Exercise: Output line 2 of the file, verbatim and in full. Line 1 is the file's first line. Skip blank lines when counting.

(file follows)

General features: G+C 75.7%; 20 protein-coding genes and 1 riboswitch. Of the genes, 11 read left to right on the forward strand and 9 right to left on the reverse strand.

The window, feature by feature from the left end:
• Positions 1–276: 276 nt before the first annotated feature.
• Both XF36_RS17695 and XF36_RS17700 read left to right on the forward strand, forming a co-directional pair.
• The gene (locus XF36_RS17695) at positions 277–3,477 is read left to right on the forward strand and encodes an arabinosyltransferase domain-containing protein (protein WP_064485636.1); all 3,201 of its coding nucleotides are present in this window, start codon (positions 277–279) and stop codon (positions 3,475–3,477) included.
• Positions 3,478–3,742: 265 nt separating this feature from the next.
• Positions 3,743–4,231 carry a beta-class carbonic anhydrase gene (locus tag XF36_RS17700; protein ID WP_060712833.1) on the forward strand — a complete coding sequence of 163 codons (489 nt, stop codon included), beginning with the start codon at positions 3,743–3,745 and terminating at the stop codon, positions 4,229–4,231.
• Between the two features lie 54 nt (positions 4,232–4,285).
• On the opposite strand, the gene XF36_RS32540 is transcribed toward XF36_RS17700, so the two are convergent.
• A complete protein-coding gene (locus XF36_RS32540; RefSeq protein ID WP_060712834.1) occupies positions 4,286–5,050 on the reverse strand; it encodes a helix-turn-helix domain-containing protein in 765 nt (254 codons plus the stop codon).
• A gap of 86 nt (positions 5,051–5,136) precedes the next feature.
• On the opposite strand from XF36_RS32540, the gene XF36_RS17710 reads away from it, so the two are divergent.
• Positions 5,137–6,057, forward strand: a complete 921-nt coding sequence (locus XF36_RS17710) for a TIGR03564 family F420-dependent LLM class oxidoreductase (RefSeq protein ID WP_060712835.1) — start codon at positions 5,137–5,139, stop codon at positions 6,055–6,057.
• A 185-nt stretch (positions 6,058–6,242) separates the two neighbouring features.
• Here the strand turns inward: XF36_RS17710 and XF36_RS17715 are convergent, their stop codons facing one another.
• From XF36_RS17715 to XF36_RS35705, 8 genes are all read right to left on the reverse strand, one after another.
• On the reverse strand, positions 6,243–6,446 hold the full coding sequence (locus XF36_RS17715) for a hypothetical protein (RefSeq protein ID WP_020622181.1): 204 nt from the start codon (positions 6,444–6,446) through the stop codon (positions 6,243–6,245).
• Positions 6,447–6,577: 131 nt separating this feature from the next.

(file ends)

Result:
The window, feature by feature from the left end: